Buy This Issue
The Weekend Neos Kosmos : 15 October 2016
20 THE WEEKEND NEOS KOSMOS | SATURDAY 15 OCTOBER 2016 DIGITAL.NEOSKOSMOS.COM Australia’s first refugee aid worker honoured in Ballarat Some of the reception’s attendees, with Litsa Athanasiadis and Cr Des Hudson, Mayor of Ballarat at centre. Also in the photograph is Bishop Ezekiel of Dervis, John Salpigitidis, Geoff Howard MP, Murray Thompson MP, former MP Lee Tarlamis, Jim Claven, former MP the Hon. John Pandazopoulos, Konstantinos Kalymnios and Cr Samantha McIntosh. PHOTO: JIM CLAVEN. A major civic reception was held at Ballarat Town Hall last Saturday 8 October, to honour the service of one of the city's famous but less well-known sons, George Devine Treloar. The reception was convened by the Mayor of Ballarat Cr Des Hudson on behalf of the City and councillors and was attended by over 100 guests, including local MPs, the Ballarat RSL, the local Greek community, many members of Victoria's Pontian community as well as descendents of Ballarat soldiers and nurses who served in Greece in the First or Second World War. Along with the mayor, those attending included His Grace Bishop Ezekiel of Dervis, Alex Tascas, secretary Ballarat RSL, Cr Samantha McIntosh, Geoff Howard MP, Murray Thompson MP, former MPs Lee Tarlamis and the Hon. John Pandazopoulos, Ange Kenos, secretary Essendon RSL, Arlene Bennett representing the Melbourne's Nurses Memorial Centre, Con Tseprailidis, president Pontiaki Estia, Savvas Athanasiadis, president of the Greek Community of Moreland and Chris Vlassakakis, president of Panthracian Association of Melbourne. Writer and journalist Konstantinos Kalymnios was master of ceremonies for the reception. Ballarat-born George Devine Treloar was a highly-decorated World War I veteran who went on to help over 108,000 Christian refugees fleeing persecution in the former Ottoman Empire. As the official League of Nations – the precursor to today's United Nations – representative in northern Greece, George accepted the responsibility for providing immediate aid and assisting in the re-settlement and integration of these desperate refugees into their new homeland, Greece. George Treloar was honoured by the Greek government with the award of the Order of the Redeemer by the Greek King and by the naming of one of the refugee villages after him – Thrylorion. The reception included addresses detailing the life of George Devine Treloar and Ballarat's connection to Greece across both world wars by Mr Kalymnios and historian Jim Claven as well as an exhibition of traditional dancing and music from the region of Pontus, one of the key areas from which the refugees fled. An overhead pictorial slideshow re- produced many of the photographs from the time, again accompanied by the distinctive music of the refugees. The function of the reception was to launch the campaign to erect a memorial statue to George in his home town. The project is the brain-child of the Melbourne-based George Devine Treloar Memorial Committee, which has been working for the past year or so to raise awareness of George's work and promote and fundraise for the erection of a memorial in his honour. The memorial will consist of a statue of George Treloar aiding a young refugee child, surrounded by interpretive signage explaining his story and that of the refugees. The memorial will be created by a prominent sculptor selected by the council through a public tender and it’s anticipated it will be erected within the next two years, depending on how quickly funds are raised. The committee has already received the support of the City of Ballarat, which has allocated $50,000 to the project and selected a site on the central reserve in Sturt Street. This will complement the existing memorials already erected along this reserve. They are also supported by the Ballarat RSL and the Greek Orthodox Community of Melbourne and Victoria. Most importantly, the patron of the committee is David Treloar, the son of George, who lives in Perth, Western Australia. Cr Hudson said that it was an honour for the City of Ballarat to support the erection of this memorial. "The story of George Devine Treloar should be remembered into the future. The son of one of Ballarat's prominent families, he made a huge impact on the world – not only as a soldier but also as a humanitarian. For too long his memory has been allowed to dim. Honouring him with this memorial will create a lasting legacy to inform future generations of this great man who saved the lives of so many." Mr Claven, who addressed the reception, pointed out George's service was part of a long and proud line of Ballarat people who served in war. He mentioned how Ballarat's Hellenic community went all the way back to the days of its goldfields, with the arrival of Andreas Lekatsas from Ithaca. He then went on to talk of the strong links between Greece and Ballarat through the Anzacs of the First and Second World War. "From the local diggers and nurses who served on Lemnos in 1915, like medical orderly Albert Coates and Lieutenant Colonel Harold Pompey Elliot and Nurses Isobel Curnow and Florence Hudson, through Nurse Gertrude Munro, who served and died on the Salonika Front and whose medals are displayed in the Ballarat RSL – the only Australian nurse to be buried in Greece in the First World War – to those who served in Greece in World War Two's ill-fated Greek campaign, like Corporal Henry Moran of the 2/8th Battalion – Ballarat and Greece have a proud connection through the war service of its sons and daughters. George Treloar is part of that tradition." Mr Claven also acknowledged the presence of Henry's son, Mick Moran, and added that it was particularly relevant to hold this reception at the Ballarat Town Hall, as the council chambers house the banner of the Henry Moran's 2/8th Battalion, recording its service in Greece in 1941.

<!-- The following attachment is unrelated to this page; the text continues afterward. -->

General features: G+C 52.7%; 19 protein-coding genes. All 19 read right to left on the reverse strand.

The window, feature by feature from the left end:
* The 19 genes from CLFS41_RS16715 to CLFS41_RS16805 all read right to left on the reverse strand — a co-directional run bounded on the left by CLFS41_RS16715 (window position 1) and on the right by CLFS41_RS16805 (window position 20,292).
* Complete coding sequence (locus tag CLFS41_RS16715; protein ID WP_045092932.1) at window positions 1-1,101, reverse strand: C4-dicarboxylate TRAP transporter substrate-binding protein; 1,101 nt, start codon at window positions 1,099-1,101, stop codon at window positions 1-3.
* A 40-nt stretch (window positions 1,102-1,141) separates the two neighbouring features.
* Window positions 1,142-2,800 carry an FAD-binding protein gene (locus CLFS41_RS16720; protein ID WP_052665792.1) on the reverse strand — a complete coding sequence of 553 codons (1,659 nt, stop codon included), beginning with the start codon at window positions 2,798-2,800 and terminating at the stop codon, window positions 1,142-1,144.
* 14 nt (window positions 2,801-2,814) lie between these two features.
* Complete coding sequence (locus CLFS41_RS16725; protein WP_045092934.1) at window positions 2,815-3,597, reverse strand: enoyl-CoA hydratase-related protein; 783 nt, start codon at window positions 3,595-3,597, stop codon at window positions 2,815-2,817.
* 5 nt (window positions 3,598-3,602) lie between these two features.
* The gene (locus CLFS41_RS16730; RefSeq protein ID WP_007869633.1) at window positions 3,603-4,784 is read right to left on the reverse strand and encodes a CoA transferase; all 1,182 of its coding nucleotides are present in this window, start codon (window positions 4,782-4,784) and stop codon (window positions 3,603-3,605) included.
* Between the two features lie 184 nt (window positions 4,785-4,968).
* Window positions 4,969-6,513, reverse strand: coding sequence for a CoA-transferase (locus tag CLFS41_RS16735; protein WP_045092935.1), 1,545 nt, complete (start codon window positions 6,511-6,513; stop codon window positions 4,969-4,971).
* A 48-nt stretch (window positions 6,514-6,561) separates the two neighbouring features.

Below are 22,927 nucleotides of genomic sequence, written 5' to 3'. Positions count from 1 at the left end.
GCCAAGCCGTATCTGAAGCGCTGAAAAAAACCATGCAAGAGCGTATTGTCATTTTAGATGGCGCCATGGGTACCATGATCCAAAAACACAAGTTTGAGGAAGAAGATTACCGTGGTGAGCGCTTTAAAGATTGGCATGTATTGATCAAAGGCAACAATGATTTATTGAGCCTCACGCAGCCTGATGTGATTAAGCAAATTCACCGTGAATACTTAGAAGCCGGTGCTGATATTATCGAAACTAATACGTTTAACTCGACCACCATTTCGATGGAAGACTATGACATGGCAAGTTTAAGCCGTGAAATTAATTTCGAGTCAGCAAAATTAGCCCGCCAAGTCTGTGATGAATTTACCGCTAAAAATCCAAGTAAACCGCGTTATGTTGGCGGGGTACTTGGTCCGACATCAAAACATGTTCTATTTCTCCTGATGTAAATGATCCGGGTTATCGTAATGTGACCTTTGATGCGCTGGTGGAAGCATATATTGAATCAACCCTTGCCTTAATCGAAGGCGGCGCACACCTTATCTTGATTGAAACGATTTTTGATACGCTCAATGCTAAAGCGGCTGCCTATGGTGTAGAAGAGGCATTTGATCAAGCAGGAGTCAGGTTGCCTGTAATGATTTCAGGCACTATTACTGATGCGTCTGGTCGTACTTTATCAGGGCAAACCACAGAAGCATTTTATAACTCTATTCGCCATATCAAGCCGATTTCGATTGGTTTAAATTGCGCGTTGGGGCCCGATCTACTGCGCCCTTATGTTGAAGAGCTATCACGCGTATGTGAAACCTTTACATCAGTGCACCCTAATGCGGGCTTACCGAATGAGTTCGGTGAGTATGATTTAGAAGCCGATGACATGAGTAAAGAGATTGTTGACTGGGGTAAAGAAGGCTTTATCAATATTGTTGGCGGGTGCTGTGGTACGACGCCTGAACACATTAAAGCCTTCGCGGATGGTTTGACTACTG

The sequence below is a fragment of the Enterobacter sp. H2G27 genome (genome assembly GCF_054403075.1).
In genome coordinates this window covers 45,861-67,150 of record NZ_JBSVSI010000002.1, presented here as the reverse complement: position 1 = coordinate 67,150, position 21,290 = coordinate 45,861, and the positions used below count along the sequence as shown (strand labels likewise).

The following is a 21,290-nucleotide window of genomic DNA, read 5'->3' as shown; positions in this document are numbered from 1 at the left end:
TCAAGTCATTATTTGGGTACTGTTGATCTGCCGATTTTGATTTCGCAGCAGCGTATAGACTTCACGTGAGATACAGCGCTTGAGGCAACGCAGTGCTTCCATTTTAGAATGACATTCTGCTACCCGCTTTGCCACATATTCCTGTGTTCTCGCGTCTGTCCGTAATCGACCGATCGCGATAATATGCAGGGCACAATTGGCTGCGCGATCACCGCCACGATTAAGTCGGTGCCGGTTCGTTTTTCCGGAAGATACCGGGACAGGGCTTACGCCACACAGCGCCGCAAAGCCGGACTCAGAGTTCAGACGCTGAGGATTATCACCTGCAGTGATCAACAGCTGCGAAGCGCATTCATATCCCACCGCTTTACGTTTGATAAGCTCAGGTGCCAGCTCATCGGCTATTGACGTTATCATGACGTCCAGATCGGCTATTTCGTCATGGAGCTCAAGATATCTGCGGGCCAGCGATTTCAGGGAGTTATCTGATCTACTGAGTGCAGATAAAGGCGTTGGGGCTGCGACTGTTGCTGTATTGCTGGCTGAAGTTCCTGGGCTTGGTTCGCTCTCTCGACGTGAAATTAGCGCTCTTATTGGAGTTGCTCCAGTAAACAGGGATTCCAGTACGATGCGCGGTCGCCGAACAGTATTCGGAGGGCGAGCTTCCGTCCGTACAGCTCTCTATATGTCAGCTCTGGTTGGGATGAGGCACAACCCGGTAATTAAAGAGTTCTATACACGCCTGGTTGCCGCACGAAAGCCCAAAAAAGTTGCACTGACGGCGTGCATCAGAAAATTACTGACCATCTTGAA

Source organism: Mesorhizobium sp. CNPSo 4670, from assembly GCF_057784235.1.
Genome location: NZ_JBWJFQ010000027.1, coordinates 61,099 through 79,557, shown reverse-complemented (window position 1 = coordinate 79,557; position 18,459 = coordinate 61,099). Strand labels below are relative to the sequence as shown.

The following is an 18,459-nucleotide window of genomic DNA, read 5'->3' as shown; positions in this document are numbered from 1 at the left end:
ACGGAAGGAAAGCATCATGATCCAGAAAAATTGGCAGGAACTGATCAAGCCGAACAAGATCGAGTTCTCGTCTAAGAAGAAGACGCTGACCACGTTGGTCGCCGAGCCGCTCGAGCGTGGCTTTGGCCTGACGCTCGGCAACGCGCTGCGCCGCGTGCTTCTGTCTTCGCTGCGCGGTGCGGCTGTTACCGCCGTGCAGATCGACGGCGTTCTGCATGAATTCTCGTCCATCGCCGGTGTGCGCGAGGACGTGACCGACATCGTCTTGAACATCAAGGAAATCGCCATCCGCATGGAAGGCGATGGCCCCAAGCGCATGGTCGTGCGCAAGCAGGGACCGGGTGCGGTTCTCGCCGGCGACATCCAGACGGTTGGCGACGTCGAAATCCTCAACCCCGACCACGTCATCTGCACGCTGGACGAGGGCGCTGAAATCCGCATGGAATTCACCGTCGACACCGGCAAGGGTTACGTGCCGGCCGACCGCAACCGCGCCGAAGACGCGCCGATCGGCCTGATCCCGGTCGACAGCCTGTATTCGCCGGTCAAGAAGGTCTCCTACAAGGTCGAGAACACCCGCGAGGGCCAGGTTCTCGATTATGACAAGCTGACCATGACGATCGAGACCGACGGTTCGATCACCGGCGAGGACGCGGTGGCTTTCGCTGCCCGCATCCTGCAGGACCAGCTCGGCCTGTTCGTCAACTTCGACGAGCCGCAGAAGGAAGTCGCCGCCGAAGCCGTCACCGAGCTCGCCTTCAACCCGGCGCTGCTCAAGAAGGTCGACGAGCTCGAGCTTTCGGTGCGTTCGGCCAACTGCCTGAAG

8 October 2016
22 October 2016